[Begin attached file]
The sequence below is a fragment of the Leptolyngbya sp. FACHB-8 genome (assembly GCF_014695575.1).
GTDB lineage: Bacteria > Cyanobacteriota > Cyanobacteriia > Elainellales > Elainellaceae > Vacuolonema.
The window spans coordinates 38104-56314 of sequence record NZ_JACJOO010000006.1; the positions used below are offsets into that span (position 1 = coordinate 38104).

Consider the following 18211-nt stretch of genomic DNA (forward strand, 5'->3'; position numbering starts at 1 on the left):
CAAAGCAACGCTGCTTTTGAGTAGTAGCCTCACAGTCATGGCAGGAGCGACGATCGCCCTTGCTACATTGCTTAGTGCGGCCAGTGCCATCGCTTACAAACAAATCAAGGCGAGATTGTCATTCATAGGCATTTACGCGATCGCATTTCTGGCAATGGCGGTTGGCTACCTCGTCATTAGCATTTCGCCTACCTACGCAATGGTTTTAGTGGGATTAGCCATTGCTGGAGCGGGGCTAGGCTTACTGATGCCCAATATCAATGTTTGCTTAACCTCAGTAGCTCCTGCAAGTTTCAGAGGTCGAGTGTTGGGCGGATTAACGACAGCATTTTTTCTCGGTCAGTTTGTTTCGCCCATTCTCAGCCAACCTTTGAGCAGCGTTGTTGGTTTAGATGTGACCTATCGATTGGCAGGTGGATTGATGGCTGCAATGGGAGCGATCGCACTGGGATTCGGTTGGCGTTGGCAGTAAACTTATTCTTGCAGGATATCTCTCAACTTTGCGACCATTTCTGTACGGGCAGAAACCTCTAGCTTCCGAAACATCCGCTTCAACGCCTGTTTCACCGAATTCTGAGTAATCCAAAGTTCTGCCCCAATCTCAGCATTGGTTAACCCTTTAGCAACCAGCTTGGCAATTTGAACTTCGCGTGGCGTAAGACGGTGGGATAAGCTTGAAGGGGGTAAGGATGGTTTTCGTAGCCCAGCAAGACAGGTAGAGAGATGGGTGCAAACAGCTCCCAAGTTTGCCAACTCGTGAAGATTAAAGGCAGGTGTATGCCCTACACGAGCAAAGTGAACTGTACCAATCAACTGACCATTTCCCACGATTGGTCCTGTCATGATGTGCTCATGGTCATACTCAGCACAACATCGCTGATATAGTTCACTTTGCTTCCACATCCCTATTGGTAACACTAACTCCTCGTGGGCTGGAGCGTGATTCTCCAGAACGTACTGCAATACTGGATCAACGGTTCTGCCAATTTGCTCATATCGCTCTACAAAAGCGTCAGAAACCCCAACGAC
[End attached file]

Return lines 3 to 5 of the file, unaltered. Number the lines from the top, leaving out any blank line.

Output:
The window spans coordinates 38104-56314 of sequence record NZ_JACJOO010000006.1; the positions used below are offsets into that span (position 1 = coordinate 38104).

Consider the following 18211-nt stretch of genomic DNA (forward strand, 5'->3'; position numbering starts at 1 on the left):
CAAAGCAACGCTGCTTTTGAGTAGTAGCCTCACAGTCATGGCAGGAGCGACGATCGCCCTTGCTACATTGCTTAGTGCGGCCAGTGCCATCGCTTACAAACAAATCAAGGCGAGATTGTCATTCATAGGCATTTACGCGATCGCATTTCTGGCAATGGCGGTTGGCTACCTCGTCATTAGCATTTCGCCTACCTACGCAATGGTTTTAGTGGGATTAGCCATTGCTGGAGCGGGGCTAGGCTTACTGATGCCCAATATCAATGTTTGCTTAACCTCAGTAGCTCCTGCAAGTTTCAGAGGTCGAGTGTTGGGCGGATTAACGACAGCATTTTTTCTCGGTCAGTTTGTTTCGCCCATTCTCAGCCAACCTTTGAGCAGCGTTGTTGGTTTAGATGTGACCTATCGATTGGCAGGTGGATTGATGGCTGCAATGGGAGCGATCGCACTGGGATTCGGTTGGCGTTGGCAGTAAACTTATTCTTGCAGGATATCTCTCAACTTTGCGACCATTTCTGTACGGGCAGAAACCTCTAGCTTCCGAAACATCCGCTTCAACGCCTGTTTCACCGAATTCTGAGTAATCCAAAGTTCTGCCCCAATCTCAGCATTGGTTAACCCTTTAGCAACCAGCTTGGCAATTTGAACTTCGCGTGGCGTAAGACGGTGGGATAAGCTTGAAGGGGGTAAGGATGGTTTTCGTAGCCCAGCAAGACAGGTAGAGAGATGGGTGCAAACAGCTCCCAAGTTTGCCAACTCGTGAAGATTAAAGGCAGGTGTATGCCCTACACGAGCAAAGTGAACTGTACCAATCAACTGACCATTTCCCACGATTGGTCCTGTCATGATGTGCTCATGGTCATACTCAGCACAACATCGCTGATATAGTTCACTTTGCTTCCACATCCCTATTGGTAACACTAACTCCTCGTGGGCTGGAGCGTGATTCTCCAGAACGTACTGCAATACTGGATCAACGGTTCTGCCAATTTGCTCATATCGCTCTACAAAAGCGTCAGAAACCCCAACGAC